Liberal Arts for the Current Times

A lifetime of events has occurred in the span of less than a year: COVID-19 declared a global pandemic in March, George Floyd killed in May, and crises of economy, education, and mental health ensuing by August. By the time that the 2020-21 academic year began, it was evident that it would be important to hold time and space on the calendar for reflection, perhaps even for creative and constructive ideas. In conversation with faculty members, the School of Arts & Sciences at the University of Richmond launched a Webinar series, “Responding to Two Pandemics: COVID-19 and Racism.”

After kicking things off with a discussion of protest and racial unrest featuring former Charlottesville mayor Michael Signer, which over 170 virtual guests attended, we recently hosted a discussion on the role of academic disciplines in the education of informed, 21st century citizens and leaders. Of the 180 guests, alumni in attendance rallied behind the premise that a liberal arts education matters, especially in these times. But is that education, by necessity, any different now from in the past?

Yes, and no. First, front-and-center during our webinar was an ancient quarrel, one between liberal and practical education. We might think of this as an American debate, but by the 5th century BCE, the political establishment of classical Athens opposed longstanding, disciplined, and conservative training to rhetoric and creative arts. The meaning of these categories has evolved, but there are some illuminating points of continuity. The Athenian schooling by trade, memorization, and tradition, is something like our practical training. By the classical period, some felt that newer training, including the art of persuasion, was ruining society (see, for example, Aristophanes’ Clouds), similar to those today who criticize the left-leaning of academic faculty.

For the potential impracticality of the liberal arts in America, look no further than the disagreement between Booker T. Washington, who painted a picture of the poor Black child combing over French grammar in the middle of a field in need of ploughing (Up From Slavery), and W. E. B. Du Bois. Du Bois, who “[sat] with Shakespeare and he winces not” (Souls of Black Folk) while segregated American lacked the desire, courage, or morality to embrace so-called Negroes, was cited often throughout the webinar, which was provocatively titled, “The Academic Disciplines: What Stay

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Searching for Joy in Struggle

In January 2014, I found myself sitting among a small group of fellow graduate students at the University of Michigan School of Education. We students seemed nervous, because at the end of the table sat Bob Moses — founder of the Algebra Project, educational justice advocate, and one of the key organizers of the Mississippi Freedom Summer voter registration campaign 50 years prior.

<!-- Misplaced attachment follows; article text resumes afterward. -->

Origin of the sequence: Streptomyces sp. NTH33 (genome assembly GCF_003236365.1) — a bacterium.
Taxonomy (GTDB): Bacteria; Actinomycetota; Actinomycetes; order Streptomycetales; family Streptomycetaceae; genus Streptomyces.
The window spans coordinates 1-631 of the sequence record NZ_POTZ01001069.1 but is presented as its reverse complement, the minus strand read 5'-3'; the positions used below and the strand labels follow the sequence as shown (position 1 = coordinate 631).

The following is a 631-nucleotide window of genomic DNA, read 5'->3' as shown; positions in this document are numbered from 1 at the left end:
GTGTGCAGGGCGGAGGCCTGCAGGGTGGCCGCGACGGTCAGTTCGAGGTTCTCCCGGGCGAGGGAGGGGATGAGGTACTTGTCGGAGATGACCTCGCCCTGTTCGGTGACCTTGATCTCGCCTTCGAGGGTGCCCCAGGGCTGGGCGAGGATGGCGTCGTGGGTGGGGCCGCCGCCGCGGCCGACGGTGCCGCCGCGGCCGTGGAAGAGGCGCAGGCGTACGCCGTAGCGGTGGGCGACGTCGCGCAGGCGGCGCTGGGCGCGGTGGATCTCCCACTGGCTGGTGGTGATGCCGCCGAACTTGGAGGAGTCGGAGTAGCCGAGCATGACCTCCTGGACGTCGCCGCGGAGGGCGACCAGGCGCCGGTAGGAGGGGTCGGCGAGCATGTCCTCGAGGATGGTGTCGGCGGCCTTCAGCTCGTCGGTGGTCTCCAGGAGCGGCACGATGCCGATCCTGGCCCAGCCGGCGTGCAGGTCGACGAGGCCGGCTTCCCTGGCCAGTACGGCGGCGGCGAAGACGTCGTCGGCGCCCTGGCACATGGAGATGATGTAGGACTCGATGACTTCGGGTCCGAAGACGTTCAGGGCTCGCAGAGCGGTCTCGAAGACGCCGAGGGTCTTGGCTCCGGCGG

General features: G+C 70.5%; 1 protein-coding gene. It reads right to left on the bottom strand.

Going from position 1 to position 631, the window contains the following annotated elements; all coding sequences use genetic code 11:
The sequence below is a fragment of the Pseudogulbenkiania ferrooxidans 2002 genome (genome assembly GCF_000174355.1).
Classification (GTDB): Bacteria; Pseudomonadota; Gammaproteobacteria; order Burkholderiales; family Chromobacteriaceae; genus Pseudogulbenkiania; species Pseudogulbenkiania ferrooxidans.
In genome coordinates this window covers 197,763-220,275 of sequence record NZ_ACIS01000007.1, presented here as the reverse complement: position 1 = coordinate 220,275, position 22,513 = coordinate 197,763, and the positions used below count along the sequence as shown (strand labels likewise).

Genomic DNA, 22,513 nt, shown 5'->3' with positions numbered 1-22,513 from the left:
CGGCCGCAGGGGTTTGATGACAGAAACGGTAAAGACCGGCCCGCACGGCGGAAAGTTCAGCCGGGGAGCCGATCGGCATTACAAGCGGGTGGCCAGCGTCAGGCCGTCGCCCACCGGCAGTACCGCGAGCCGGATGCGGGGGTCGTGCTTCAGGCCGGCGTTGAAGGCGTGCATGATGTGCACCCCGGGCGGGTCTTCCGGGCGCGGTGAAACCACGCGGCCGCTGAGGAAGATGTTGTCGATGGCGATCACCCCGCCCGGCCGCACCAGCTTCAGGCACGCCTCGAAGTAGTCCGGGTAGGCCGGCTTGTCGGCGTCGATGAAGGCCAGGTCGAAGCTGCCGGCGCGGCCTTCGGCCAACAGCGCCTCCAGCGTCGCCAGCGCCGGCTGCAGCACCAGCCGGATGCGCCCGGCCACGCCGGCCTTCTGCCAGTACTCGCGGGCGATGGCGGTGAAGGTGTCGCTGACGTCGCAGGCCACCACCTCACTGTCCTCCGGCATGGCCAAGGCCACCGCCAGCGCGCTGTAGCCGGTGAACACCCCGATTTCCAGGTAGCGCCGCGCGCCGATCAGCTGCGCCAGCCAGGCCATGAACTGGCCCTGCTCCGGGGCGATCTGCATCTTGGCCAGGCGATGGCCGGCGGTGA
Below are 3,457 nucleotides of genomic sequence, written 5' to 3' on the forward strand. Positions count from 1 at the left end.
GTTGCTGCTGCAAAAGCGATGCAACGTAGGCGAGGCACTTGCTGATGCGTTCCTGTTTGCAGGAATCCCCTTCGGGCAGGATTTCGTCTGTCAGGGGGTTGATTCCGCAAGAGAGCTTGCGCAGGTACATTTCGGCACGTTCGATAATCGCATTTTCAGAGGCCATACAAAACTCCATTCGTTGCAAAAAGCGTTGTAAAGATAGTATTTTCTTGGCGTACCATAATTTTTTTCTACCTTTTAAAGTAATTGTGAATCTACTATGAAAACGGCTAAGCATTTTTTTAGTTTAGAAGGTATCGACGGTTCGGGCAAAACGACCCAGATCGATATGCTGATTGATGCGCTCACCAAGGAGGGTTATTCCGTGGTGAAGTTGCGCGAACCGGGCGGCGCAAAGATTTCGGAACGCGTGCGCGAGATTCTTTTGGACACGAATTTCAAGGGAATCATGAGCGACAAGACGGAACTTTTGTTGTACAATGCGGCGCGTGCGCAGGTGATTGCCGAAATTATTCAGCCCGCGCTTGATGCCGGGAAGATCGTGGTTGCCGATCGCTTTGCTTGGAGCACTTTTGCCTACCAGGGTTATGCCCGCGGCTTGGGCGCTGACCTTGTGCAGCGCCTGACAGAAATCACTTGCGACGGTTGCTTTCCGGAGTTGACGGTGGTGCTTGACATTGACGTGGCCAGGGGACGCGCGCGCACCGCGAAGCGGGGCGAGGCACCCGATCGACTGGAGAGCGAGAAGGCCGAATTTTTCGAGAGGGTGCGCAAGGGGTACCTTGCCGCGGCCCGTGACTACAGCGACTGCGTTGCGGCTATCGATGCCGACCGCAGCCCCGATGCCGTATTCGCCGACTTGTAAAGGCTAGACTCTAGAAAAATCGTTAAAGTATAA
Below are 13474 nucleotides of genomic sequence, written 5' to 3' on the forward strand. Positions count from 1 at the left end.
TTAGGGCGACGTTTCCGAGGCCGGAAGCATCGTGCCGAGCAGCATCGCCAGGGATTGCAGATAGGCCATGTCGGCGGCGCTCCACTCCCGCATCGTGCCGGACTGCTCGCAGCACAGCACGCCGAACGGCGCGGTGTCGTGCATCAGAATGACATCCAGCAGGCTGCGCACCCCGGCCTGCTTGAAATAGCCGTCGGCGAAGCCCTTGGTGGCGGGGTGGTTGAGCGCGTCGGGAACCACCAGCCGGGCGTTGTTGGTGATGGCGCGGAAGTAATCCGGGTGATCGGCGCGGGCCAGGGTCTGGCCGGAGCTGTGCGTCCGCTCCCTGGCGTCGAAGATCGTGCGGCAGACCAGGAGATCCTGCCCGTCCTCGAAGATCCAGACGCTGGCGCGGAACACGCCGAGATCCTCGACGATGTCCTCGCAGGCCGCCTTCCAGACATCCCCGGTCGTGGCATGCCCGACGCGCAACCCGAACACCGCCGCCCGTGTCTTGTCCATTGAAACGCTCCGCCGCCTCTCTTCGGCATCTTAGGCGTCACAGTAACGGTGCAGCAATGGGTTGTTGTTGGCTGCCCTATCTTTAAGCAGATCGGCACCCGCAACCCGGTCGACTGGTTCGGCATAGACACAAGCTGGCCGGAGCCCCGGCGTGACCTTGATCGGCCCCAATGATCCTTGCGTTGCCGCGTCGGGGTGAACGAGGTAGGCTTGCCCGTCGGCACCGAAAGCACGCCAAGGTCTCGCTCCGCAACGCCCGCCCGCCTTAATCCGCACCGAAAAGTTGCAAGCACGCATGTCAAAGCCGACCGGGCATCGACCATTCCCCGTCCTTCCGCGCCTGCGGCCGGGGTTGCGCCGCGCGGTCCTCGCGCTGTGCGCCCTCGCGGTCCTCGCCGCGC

Although by that point Moses had spent three decades directing an initiative that “uses mathematics as an organizing tool for quality education for all children in America,” in my mind, Bob Moses was a young man in grainy black-and-white film clips. I knew him from snippets of his calm, but forceful demeanor while training activists in 1964 Mississippi. But here he was, in the middle of a Michigan winter, sharing his story of spending the better part of his life since Freedom Summer as an educator and advocate.

Each student in the room had responded to an invitation from the dean earlier that day, all eager to spend some time in the company of a renowned activist, teacher, and MacArthur fellow. I waited a while to speak up, but eventually summoned the courage to ask one of my heroes, now sitting in front of me, a direct question.

Dr. Kyle Southern

I observed that some of the other most notable leaders of the civil rights era of Moses’ generation had pursued politics—Ambassador Andrew Young and Representative John Lewis among them. I asked whether he had considered entering politics to try and undo the systems of oppression he had fought so long against.

Bob Moses took a long look at me, and his eyes darted around to the other faces at the table. “I just realized early in life,” he began to respond, “that there is joy in struggle.” His answer lingered in the air a moment, and then the conversation moved on. I was too busy absorbing our exchange to ask a follow-up q

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Becoming a Black Studies Scholar

In light of current calls for racial justice and increased activism, several colleges and universities have renewed their focus on, and investment in, Black Studies. This also means that more Black Studies positions are on the horizon for this academic year and the next. A Black Studies scholar shares four tips for becoming a stronger Black Studies scholar.

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Three HBCUs Share in Morgan Stanley’s New $12 Million Scholarship Program

Morehouse College, Spelman College and Howard University will all share in a $12 million gift from the investment banking firm Morgan Stanley. Through the gift, 60 students from the three participating HBCUs (historically Black colleges and universities) will receive full scholarships for any field of study, as part of the new Morgan Stanley HBCU Scholars program.

“The Morgan Stanley HBCU Scholars program will make college a reality for students in families who could not otherwise afford a higher education,” said Dr. David A. Thomas, president of Morehouse College, in a Morehouse press release. “The gift will not only improve the lives of scholarship recipients; it will also lead to positive changes for communities of color.”

The academic and needs-based scholarship program, set to begin in fall 2021, will also offer online career preparation and training opportunities with the firm.



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